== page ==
also be consistent with existing and proposed 'molecular_hydrogen'

> nitric_acid_trihydrate_aerosol
In the discussions under the ECHAM5-Hammoz and 'Modification of some
existing CF standard names for chemical constituents' threads it has
been agreed that all aerosol names should specify either 'dry' or
'ambient' aerosol.  Martina, please could you specify which is correct
for this species? (The definitions of 'dry' and 'ambient' aerosol are
given below for reference).

Dry aerosol: '"Aerosol" means the suspended liquid or solid particles in
air (except cloud droplets). Aerosol takes up ambient water (a process
known as hygroscopic growth) depending on the relative humidity and the
composition of the aerosol. "Dry aerosol" means aerosol without water.'

Ambient aerosol: '"Aerosol" means the suspended liquid or solid
particles in air (except cloud droplets). "Ambient aerosol" is aerosol
that has taken up ambient water through hygroscopic growth. The extent
of hygroscopic growth depends on the relative humidity and the
composition of the aerosol.'

This point about the aerosol names also affects some of the existing
chemical species that appear in Martina's proposals.  In the
'Modification of some existing CF standard names for chemical
constituents' thread it was agreed that all older 'aerosol' standard
names (which existed before the dry/ambient aerosol distinction was
introduced) should be made aliases of 'ambient_aerosol' names.  Thus
mass_fraction names for pm1_aerosol, pm10_aerosol and  pm2p5_aerosol
will be changed to refer to pm1_ambient_aerosol, etc. The names in
Martina's proposals should also specify ambient or dry. Is it fair to
say that these size distribution names will always be 'ambient'?

Another small point regarding an existing species name:  please note
that secundary_particulate_organic_matter should read
secondary_particulate_organic_matter, i.e, there is a typo in

> formic_acid
> aceto_nitrile
> acetic_acid
> alpha_pinene
> beta_pinene
> limonene
> hcfc141b
> hcfc142b

None of these are IUPAC names.  Philip has kindly looked up their IUPAC
equivalents, which are long and complex, and has proposed that CF should
take a pragmatic approach to using chemical names.  Others have
expressed strong agreement with this position.  Specifically, it has
been agreed that IUPAC names should be used where practicable, but it is
recognised that non-systematic IUPAC approved names, or on occasion
other common names, will be preferable where these are widely used,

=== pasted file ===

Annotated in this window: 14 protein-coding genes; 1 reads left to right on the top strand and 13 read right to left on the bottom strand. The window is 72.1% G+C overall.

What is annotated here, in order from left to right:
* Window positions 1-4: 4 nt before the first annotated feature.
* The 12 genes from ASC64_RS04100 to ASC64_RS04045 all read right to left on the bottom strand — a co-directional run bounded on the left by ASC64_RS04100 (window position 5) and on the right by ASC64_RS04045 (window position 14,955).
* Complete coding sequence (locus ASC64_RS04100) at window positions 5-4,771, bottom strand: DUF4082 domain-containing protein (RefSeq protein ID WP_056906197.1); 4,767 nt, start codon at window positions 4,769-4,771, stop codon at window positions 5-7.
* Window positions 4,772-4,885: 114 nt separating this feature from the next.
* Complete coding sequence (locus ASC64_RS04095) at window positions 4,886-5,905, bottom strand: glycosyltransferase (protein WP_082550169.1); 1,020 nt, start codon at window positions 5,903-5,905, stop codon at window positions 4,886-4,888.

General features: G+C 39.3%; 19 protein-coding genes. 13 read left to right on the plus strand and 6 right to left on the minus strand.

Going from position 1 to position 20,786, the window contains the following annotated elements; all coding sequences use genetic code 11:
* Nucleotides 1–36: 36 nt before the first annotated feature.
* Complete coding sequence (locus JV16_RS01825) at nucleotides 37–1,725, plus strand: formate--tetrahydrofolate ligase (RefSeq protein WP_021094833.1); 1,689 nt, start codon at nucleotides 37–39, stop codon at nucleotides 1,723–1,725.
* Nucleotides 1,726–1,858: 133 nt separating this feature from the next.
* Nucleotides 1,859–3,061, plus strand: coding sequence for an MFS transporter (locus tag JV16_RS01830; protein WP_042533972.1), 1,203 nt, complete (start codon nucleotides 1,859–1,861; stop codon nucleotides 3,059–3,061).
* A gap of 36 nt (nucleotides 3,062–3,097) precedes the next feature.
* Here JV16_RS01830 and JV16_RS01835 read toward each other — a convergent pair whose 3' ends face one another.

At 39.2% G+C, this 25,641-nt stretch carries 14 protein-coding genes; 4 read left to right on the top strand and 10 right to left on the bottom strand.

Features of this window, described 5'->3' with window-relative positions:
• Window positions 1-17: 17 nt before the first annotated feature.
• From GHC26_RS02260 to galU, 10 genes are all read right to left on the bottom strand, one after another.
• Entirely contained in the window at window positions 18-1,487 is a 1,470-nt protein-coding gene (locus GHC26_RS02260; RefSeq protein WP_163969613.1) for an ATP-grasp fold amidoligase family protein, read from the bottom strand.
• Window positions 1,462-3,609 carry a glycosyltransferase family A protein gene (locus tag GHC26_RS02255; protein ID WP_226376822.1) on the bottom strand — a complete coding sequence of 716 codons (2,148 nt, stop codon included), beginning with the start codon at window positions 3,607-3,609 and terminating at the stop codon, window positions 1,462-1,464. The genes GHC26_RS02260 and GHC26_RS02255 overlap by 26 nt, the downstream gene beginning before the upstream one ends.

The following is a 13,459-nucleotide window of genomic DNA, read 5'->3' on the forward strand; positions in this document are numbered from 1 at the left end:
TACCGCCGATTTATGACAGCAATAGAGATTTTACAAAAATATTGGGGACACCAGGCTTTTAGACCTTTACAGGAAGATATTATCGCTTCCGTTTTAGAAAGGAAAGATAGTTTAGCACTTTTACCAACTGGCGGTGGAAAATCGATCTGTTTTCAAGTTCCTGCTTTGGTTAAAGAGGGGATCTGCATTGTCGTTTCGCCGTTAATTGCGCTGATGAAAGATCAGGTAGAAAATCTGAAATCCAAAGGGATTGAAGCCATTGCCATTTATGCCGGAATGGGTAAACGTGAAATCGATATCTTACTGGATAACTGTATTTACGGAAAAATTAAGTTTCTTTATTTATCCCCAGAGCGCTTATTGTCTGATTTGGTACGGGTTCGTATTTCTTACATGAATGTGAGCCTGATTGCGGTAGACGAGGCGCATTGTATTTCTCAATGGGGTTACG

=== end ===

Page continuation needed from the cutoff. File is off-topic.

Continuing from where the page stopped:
shorter and unambiguous.  Where non-IUPAC chemical names are used in
standard names the definition of the name should include the IUPAC
equivalent.  I think that we have already tried to take this approach
with chemical names in CF and so it is good if we now have formal
agreement that this is the way to go.  Following the earlier discussion
in this thread, these eight chemical names are agreed.

> noy_expressed_as_nitrogen : All nitrogen oxides (NOy) expressed as
The group of species here referred to as noy is already in the standard
name table using the term 'reactive_nitrogen'.  For example, we have the
name mole_fraction_of_total_reactive_nitrogen_in_air defined as 'Mole
fraction is used in the construction mole_fraction_of_X_in_Y, where X is
a material constituent of Y. "Reactive nitrogen", sometimes referred to
as Noy, describes a family of chemical species. The family usually
includes atomic nitrogen (N), nitrogen monoxide (NO), nitrogen dioxide
(NO2), dinitrogen pentoxide (N2O5), nitric acid (HNO3), peroxynitric
acid (HNO4), bromine nitrate (BrONO2) and chlorine nitrate (ClONO2).'
There is only one reactive_nitrogen name in the table.  We could choose
either to create an alias for that one name and change it to use 'noy',
or we could change Martina's proposals to use the term
'reactive_nitrogen'.  I have no strong preference for either term and
would be happy to go with the majority view.

> hox_expressed_as_hydrogen : HOx radical (OH+HO2)
> total_peroxy_radical : Total inorganic and organic peroxy radicals
(HO2 + RO2)
> clox_expressed_as_chlorine : Total inorganic chlorine except HCl,
ClONO2: ClOx
> brox_expressed_as_bromine : Total inorganic bromine except HBr,
BrONO2: BrOx
> nmvoc_expressed_as_carbon : Non-methane volatile organic compounds
as carbon
> anthropogenic_nmvoc_expressed_as_carbon : anthropogenic
> biogenic_nmvoc_expressed_as_carbon : biogenic

'Expressed_as' has been discussed in this thread and also in the
ECHAM5-Hammoz and "position of 'expressed as' in chemical constituents'
threads. There is general agreement that 'expressed_as' should appear in
the standard name directly following the species to which it applies.
Philip sought clarification of the definition of 'expressed_as'.  It was
agreed that 'expressed_as_X' means the mass of X (where X is a chemical
element) contained in a species or group of species, ignoring all other
chemical elements.  This is the sense in which it has been used in
existing names.

Martina provided the following definitions during the discussion:
'anthropogenic' refers to chemical constituents influenced, caused, or
created by human activity;
'biogenic' refers to chemical constituents generated by natural
'oxygenated' means 'containing oxygen'.

> lumped_alkanes
> lumped_alkenes
> lumped_aromatic_compounds
> lumped_terpenes